The Joy Menu #17: Drawing
Your author remembers a visit home.
What does it mean to be an artist?
Was my father an artist?
Why was I always so fascinated with him having been an artist?
As a child, I carried that fact around like a secret in my pocket — abstract, unrelated to the images around me, separate, special, endowed with power — and it excited me.
“What’s your dad?”
“A city planner — but he was an artist.”
I watch him draw. He doesn’t draw often.
Outside, snow falls hard. The sliding glass doors to the balcony haven’t been opened since I arrived. Presumably they haven’t been opened in weeks. The balcony floor, through the misty glass, is a white sheet.
He refuses to go out. Refuses is a strong word; he’s a grown man, in the middle of winter and a long disease, his head shaved bald since the radiation eleven months previous. For some reason, he’s never owned a proper jacket. (In 30 years in California this was never an issue.) But this isn’t why. “You go,” he says to any suggestion of a walk, a drive, an errand.
But now he’s drawing: the strokes are strong, the lines confident.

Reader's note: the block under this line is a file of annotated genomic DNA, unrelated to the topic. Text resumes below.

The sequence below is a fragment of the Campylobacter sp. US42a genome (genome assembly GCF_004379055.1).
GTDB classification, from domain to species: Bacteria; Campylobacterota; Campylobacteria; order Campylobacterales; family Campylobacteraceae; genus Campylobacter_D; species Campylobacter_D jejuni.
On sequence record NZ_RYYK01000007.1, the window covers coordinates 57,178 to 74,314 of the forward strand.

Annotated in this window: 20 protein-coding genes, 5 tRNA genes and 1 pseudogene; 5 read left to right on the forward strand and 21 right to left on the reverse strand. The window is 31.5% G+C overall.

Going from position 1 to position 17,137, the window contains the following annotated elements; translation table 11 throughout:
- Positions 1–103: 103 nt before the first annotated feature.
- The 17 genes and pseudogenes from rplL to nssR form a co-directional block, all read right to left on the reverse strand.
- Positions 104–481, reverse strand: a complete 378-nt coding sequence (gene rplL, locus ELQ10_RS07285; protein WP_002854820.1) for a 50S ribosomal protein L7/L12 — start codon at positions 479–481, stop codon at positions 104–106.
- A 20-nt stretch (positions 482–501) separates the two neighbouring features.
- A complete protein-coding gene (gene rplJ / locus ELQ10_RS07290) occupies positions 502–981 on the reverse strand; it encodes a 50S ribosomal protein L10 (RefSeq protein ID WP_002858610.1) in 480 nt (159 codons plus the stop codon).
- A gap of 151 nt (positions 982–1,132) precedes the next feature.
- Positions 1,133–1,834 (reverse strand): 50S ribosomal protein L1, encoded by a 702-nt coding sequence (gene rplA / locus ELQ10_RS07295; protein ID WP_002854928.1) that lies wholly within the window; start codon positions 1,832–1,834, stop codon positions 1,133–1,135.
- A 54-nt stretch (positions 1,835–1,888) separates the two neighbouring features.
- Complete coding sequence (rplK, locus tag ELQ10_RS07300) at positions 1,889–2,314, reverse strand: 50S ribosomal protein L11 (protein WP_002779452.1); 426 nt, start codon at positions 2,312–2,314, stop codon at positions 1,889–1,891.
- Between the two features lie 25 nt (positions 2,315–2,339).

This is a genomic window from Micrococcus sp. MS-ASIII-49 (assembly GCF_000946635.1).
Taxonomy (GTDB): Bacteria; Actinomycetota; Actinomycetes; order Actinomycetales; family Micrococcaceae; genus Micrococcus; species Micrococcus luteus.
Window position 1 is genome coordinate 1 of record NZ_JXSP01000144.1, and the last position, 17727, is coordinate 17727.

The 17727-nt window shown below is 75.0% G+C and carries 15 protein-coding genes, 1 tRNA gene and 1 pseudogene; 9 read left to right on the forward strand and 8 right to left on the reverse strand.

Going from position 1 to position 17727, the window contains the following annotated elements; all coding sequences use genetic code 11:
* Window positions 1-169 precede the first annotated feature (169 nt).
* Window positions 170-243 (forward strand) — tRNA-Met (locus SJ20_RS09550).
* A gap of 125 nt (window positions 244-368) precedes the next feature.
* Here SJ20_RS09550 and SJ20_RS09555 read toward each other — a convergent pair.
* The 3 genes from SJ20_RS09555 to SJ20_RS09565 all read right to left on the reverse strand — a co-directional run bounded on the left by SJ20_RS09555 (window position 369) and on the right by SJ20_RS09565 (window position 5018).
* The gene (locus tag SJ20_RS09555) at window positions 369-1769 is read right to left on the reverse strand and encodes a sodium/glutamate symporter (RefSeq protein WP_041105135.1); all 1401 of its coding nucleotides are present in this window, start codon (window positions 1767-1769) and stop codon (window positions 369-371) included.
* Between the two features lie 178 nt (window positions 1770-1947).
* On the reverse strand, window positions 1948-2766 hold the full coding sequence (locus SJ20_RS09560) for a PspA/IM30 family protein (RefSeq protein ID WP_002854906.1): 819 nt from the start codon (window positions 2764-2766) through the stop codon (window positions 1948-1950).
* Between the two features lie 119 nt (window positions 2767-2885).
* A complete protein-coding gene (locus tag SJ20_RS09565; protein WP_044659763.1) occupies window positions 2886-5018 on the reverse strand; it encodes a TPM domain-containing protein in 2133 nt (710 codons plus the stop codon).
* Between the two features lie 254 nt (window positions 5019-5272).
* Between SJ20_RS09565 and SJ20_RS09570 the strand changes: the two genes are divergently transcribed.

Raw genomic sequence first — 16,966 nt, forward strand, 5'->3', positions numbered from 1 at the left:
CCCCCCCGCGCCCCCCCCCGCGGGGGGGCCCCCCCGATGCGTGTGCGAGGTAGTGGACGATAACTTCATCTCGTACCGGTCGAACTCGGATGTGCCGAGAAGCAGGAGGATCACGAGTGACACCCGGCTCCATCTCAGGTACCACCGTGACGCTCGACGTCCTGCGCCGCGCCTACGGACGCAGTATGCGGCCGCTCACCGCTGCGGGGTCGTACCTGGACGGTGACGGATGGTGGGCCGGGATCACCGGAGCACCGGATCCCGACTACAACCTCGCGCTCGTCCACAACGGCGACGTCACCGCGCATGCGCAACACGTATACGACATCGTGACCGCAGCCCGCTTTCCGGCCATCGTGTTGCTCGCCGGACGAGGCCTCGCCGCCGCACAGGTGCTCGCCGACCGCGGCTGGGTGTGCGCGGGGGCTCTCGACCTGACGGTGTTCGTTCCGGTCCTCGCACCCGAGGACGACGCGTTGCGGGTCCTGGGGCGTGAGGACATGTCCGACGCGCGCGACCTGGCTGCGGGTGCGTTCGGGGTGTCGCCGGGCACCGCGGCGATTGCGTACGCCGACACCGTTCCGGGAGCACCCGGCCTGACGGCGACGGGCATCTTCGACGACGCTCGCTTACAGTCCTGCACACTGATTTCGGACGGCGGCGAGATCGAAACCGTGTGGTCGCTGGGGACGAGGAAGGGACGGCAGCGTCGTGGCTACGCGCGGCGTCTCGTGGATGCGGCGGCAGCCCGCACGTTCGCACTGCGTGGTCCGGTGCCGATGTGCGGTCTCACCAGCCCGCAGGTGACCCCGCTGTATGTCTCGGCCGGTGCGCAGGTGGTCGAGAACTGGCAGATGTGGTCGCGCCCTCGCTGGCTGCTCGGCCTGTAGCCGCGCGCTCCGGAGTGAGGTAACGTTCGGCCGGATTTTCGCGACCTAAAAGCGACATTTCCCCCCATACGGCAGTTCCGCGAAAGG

Together, we spent thirty minutes on Google Maps, scanning the streets of his old neighborhood in Johannesburg on Street View, trying to find his childhood home. We’re having trouble. Everything is walled up, hidden from view. (“Was it like this back then?” “Yes, but the walls were shorter”). Still, something should be recognizable, we think.
He’s drawing a floor plan, an aid to help us find the house from above, from the perspective of the satellite photographs.
“The garage was here,” he explains. I watch the pencil swing back and forth, bold strokes, each line not exact, but cumulatively, together, creating a clear shape, a living picture. “Six or seven feet around from the fence, here.”
I could watch him draw for hours. I take out my phone, sheepish, to film.
I think: this drawing is not just this drawing, but the product of a hundred thousand drawings, though fewer than a half-dozen done in my line of sight, fewer than two dozen done during the expanse of my entire childhood.
“Ask your father; he’s the artist,” my mother would say when we came to her for help with a school project related to that creative act, or any like it: sketching, rendering, visualizing, designing.
Once, he helped me design and build my dream house (how I loved that foam board model; the house — not a winter-dweller’s home — was meant to be entirely walled in glass). Another time, we drew still lifes in the yard. But mostly, it was silent demurral, not even a “no.” “Dad? Will you help?” Something for her, not for him; something from another time.
You had to catch him — a quick cartoon on the telephone notepad; or even his signature on a credit card receipt: as explosive in form and power as a college sprinter leaping for a shopping cart before it rolls into the road. A rare thrill, an honor, to see such skill almost never used on sudden and surprising display.
Today, the floorplan; it’s not just a floorplan.